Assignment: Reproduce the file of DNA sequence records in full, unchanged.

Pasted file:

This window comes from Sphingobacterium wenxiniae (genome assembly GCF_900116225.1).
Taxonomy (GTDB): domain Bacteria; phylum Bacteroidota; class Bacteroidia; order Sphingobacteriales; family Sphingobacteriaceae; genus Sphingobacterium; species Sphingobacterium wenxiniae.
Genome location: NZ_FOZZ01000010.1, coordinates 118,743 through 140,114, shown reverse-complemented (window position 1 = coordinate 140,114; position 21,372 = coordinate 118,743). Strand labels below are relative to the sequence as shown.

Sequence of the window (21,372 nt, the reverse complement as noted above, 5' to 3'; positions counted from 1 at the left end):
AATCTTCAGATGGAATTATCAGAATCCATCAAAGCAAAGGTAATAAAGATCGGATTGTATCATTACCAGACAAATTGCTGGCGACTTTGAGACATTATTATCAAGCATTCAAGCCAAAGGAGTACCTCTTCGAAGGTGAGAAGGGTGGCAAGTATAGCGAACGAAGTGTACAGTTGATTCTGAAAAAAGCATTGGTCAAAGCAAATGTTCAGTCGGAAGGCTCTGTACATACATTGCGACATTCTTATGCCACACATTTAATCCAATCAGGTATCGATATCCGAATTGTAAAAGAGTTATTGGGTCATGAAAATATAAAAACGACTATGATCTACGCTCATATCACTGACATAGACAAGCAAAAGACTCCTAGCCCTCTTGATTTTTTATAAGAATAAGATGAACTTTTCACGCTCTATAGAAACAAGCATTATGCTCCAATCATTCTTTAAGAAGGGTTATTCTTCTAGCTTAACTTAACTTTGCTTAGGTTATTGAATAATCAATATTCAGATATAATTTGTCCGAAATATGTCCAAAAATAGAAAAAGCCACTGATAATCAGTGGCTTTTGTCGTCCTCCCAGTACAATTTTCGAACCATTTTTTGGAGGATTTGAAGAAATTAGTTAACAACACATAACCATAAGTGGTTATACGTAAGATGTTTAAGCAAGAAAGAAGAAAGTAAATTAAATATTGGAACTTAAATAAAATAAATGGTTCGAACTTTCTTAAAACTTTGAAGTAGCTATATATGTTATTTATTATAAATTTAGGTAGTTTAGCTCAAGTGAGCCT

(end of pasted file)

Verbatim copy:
This window comes from Sphingobacterium wenxiniae (genome assembly GCF_900116225.1).
Taxonomy (GTDB): domain Bacteria; phylum Bacteroidota; class Bacteroidia; order Sphingobacteriales; family Sphingobacteriaceae; genus Sphingobacterium; species Sphingobacterium wenxiniae.
Genome location: NZ_FOZZ01000010.1, coordinates 118,743 through 140,114, shown reverse-complemented (window position 1 = coordinate 140,114; position 21,372 = coordinate 118,743). Strand labels below are relative to the sequence as shown.

Sequence of the window (21,372 nt, the reverse complement as noted above, 5' to 3'; positions counted from 1 at the left end):
AATCTTCAGATGGAATTATCAGAATCCATCAAAGCAAAGGTAATAAAGATCGGATTGTATCATTACCAGACAAATTGCTGGCGACTTTGAGACATTATTATCAAGCATTCAAGCCAAAGGAGTACCTCTTCGAAGGTGAGAAGGGTGGCAAGTATAGCGAACGAAGTGTACAGTTGATTCTGAAAAAAGCATTGGTCAAAGCAAATGTTCAGTCGGAAGGCTCTGTACATACATTGCGACATTCTTATGCCACACATTTAATCCAATCAGGTATCGATATCCGAATTGTAAAAGAGTTATTGGGTCATGAAAATATAAAAACGACTATGATCTACGCTCATATCACTGACATAGACAAGCAAAAGACTCCTAGCCCTCTTGATTTTTTATAAGAATAAGATGAACTTTTCACGCTCTATAGAAACAAGCATTATGCTCCAATCATTCTTTAAGAAGGGTTATTCTTCTAGCTTAACTTAACTTTGCTTAGGTTATTGAATAATCAATATTCAGATATAATTTGTCCGAAATATGTCCAAAAATAGAAAAAGCCACTGATAATCAGTGGCTTTTGTCGTCCTCCCAGTACAATTTTCGAACCATTTTTTGGAGGATTTGAAGAAATTAGTTAACAACACATAACCATAAGTGGTTATACGTAAGATGTTTAAGCAAGAAAGAAGAAAGTAAATTAAATATTGGAACTTAAATAAAATAAATGGTTCGAACTTTCTTAAAACTTTGAAGTAGCTATATATGTTATTTATTATAAATTTAGGTAGTTTAGCTCAAGTGAGCCT